Help End the Violence

One of the most important things for tax-exempt organizations is awareness. At Express990, we assist all kinds of tax-exempt organizations that depend on awareness of their organization and it’s purpose in order to perform necessary charitable duties. Last week, we shed some light on National Breast Cancer Awareness Month, and this week we’re here to remind you that October is also Domestic Violence Awareness Month.

Looking at the facts compiled by the CDC, the Domestic Violence Statistics website, and the American Psychological Association on domestic violence in the United States, things start to get really dark really quickly:

  • More than 1 in 3 women and 1 in 4 men in the US have experienced domestic violence
  • 74% of all murder-suicides involved an intimate partner
  • 1 in 5 female high school students report being physically and/or sexually abused by a dating partner
  • 20 people per minute are victims of physical violence by an intimate partner
  • Domestic violence is the leading cause of injury to women, more than car accidents, muggings, and rapes combined
  • The costs of intimate partner violence in the US exceed $5.8 billion per year:
    • $4.1 billion are for direct medical and health care services
    • Nearly $1.8 billion account for productivity losses

Domestic violence is ongoing, purposeful behavior that is aimed at dominating one’s partner, and often one’s children as well. It involves intentional control tactics that may be physical, sexual, economic, psychological, legal, institutional, or all of the above. These tactics can include unreasonable demands, stalking, coercion, threats, sexual abuse, economic control, extreme jealousy, and destroying the partner’s other relationships, among others.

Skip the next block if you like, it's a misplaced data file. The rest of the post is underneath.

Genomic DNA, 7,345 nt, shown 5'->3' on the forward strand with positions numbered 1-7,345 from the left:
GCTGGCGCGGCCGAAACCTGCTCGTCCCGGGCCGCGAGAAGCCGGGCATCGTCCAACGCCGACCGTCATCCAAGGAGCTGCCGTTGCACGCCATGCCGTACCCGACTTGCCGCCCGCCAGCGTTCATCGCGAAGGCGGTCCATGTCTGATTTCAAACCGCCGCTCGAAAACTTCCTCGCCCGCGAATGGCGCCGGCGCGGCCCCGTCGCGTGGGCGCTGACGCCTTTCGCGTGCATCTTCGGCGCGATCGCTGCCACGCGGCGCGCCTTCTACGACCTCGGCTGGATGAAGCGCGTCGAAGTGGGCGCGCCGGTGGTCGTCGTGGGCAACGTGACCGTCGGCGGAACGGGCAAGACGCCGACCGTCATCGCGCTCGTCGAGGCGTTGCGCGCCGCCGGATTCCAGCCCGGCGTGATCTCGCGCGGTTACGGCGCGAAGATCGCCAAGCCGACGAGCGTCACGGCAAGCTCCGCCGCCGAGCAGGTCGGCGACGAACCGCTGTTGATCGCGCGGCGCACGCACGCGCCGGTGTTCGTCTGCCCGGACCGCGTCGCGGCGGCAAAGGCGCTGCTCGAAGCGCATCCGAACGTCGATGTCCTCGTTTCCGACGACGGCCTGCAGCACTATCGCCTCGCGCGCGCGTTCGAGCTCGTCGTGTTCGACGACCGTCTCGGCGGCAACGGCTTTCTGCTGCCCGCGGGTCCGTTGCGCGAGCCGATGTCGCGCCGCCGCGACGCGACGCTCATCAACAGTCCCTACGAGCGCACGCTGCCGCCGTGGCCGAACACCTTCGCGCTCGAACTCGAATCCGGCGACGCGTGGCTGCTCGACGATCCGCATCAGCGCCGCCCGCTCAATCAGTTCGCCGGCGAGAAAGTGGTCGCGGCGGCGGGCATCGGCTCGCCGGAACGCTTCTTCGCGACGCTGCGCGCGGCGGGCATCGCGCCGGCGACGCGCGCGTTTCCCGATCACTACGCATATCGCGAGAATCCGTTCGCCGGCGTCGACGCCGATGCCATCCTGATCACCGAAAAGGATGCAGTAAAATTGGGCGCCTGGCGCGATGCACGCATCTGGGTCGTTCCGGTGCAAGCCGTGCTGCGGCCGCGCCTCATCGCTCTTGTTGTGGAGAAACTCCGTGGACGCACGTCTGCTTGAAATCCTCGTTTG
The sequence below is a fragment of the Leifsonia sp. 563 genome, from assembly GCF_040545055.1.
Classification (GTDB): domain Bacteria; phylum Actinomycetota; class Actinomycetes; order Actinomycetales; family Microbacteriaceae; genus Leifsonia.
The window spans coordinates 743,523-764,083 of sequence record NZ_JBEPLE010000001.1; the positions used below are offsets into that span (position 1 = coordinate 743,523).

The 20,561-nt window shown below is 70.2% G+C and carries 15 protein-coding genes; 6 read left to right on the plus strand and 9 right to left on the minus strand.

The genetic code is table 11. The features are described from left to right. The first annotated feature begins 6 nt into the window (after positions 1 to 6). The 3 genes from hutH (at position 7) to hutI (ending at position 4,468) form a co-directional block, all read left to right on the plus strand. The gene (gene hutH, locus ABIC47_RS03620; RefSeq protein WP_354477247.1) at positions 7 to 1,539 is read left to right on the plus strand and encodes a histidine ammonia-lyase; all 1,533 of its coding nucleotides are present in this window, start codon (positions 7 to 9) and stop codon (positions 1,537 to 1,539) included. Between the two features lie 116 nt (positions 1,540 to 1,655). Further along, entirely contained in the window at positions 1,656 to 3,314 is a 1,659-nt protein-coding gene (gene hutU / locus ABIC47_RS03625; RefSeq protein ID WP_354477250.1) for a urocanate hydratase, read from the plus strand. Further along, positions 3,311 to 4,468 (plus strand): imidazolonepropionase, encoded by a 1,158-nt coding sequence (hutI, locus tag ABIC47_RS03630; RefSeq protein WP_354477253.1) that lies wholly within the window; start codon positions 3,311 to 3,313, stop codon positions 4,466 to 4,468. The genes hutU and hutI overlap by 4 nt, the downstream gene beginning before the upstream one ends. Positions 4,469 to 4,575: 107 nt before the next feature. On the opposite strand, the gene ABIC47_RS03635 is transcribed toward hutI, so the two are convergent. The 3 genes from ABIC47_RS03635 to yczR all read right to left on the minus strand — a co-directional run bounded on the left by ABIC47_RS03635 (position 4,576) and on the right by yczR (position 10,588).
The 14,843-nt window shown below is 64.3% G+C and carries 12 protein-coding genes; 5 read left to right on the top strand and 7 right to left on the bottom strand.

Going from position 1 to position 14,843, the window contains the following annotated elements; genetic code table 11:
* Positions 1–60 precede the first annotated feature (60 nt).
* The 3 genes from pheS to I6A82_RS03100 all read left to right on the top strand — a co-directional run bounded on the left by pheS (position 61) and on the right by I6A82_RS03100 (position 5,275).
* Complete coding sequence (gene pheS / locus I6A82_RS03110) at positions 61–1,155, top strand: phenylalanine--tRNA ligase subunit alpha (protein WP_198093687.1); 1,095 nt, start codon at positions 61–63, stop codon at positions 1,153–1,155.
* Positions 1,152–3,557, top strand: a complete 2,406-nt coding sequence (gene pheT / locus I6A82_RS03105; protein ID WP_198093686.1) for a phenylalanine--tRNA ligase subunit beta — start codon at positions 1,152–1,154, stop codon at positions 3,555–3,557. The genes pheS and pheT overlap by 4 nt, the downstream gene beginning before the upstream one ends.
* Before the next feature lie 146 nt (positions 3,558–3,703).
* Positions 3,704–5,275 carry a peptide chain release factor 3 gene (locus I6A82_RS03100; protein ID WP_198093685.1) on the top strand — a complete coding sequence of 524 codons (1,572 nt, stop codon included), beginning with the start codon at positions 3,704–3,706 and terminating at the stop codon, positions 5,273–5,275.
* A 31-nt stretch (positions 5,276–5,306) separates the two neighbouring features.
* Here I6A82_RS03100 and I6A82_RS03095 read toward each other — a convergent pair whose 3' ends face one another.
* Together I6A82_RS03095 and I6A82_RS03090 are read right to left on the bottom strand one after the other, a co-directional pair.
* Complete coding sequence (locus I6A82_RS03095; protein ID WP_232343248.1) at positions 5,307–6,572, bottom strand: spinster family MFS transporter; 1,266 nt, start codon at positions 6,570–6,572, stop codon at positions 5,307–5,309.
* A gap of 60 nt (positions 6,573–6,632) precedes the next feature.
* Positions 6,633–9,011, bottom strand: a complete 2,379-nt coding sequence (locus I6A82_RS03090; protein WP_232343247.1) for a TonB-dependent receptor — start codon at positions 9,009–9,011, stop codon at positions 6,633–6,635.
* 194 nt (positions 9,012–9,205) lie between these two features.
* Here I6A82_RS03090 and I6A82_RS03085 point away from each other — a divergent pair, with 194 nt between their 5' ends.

Victims are often shamed and controlled by their abuser, making them feel as though they can’t leave or even that they deserve the abuse. Thinking that domestic violence is something that is deserved or could be caused by the victim’s actions can lead us to grossly underestimate the dangers they’re in. Victims need domestic violence services, safety planning, orders of protection, and most importantly, support. No victim should have to deal with their partner’s domestic abuse alone.

For more general information about domestic violence, including potential warning signs for emotional, physical, or sexual abuse, visit the National Domestic Violence Hotline’s information page: Is This Abuse? In addition to 24/7 call services at 1-800-799-SAFE (7233), The National Domestic Violence Hotline also has one-on-one online chat services. Break the Cycle provides more information about patterns of abuse and behaviors commonly experienced by youth in dating relationships. If you’re seeking help from these sites, remember that computer use can be monitored, and your browser history can be accessed even if you clear it. Always use a safe computer when accessing the internet.

Domestic violence is something we can work together to end. If you or a loved one is in an abusive relationship, please seek help. By bringing awareness to such heinous acts we can eradicate them completely.

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